Just A Kiss: Leisha Hailey and Southwest Airlines

BlogHer Original Post

It's 2011.

I've been out for over 20 years and I've seen incredible progress towards GLBT equality. In the face of such progress, it is easy to believe that full equality is inevitable. Sometimes, it is even easy to believe that it's near.

And then something happens to remind me that, as far as we've come -- we haven't really come that far after all.

Leisha Hailey
Image: © Rick Mackler/Globe Photos/ZUMAPRESS.com

Yesterday, actress and musician Leisha Hailey took to Twitter to report an incident that occurred when she and her girlfriend shared aa kiss on a Southwest Airlines flight. A flight attendant reportedly approached the two women and told them that their behavior was inappropriate for a "family" airline. When Leisha and her girlfriend questioned the flight attendant about this and made it an issue, they were escorted off the plane. (See Autostraddle for the best run-down of the outrage that spread rapidly via Twitter.)

I was immediately offended by the use of the word "family." A "family" airline? Obviously not my family's airline.

Later in the day, Southwest responded with the following statement:

Initial reports indicate that we received several passenger complaints characterizing the behavior as excessive. Our crew, responsible for the comfort of all Customers on board, approached the passengers based solely on behavior and not gender. The conversation escalated to a level that was better resolved on the ground, as opposed to in flight. We regret any circumstance where a passenger does not have a positive experience on Southwest and we are ready to work directly with the passengers involved to offer our heartfelt apologies for falling short of their expectations.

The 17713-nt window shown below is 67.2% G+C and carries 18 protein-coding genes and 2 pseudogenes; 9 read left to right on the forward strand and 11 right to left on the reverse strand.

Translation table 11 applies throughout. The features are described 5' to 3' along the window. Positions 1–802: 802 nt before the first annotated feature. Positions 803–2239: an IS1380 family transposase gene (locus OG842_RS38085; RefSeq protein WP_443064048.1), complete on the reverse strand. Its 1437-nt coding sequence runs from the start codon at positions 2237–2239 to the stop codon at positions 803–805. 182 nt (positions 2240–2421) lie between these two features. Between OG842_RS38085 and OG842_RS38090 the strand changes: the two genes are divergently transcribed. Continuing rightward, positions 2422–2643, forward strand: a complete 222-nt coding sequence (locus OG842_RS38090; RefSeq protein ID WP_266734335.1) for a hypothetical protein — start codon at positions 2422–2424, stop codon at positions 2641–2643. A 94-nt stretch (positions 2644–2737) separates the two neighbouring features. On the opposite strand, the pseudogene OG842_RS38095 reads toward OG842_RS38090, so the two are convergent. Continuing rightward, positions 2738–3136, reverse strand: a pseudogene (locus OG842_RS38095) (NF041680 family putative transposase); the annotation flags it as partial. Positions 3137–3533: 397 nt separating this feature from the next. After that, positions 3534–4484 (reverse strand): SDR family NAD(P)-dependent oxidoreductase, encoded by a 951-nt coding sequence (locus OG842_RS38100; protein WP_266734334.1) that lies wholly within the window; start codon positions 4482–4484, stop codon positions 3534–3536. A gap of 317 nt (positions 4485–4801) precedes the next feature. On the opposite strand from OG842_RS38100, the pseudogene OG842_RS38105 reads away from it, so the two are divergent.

Several passengers complained that their behavior was excessive. But who decides what is "excessive"? There are people that will see any display of affection between a GLBT couple as excessive.

GLBT people understand this. That is why we choose our moments of affections carefully. When we want to kiss or hold hands with our partners, we do a quick calculation of our safety in doing so. We consider where we are and who is watching and we decide if we can take the risk because it is a risk. We risk harassment and more. The ability to quickly determine the public display of affection to safety ratio is one of the first survival skills you develop after coming out.

I have watched many straight couples kissing on planes. I have had straight people making out inches from me on a crowded bus. I have seen straight people kissing passionately at concerts. I have even seen straight couples do blatant ass grabs in public places. I am willing to bet that none of those people ever stopped to think, "Is it safe for me to do this?"

The incident with Southwest Airlines reminds us that GLBT people still need to ask themselves that question every single time.

Recently, someone said to me, "I don't care if someone is gay or lesbian. Aren't we past all of that? Does it really matter anymore?" I thought of bullying and hate crimes and suicides and amendments to ban marriage equality. I took a deep breath before giving my answer.

No, we are not past it all. Yes, it matters.

If you have any doubts, consider the kiss. We'll likely never know if it was truly "excessive" but read articles about it. See how the women are being portrayed by some in the press. Scan the comments on articles about the incident. Search Twitter. If you do, be prepared for the hate and bigotry.

It's 2011.

We all deserve better.

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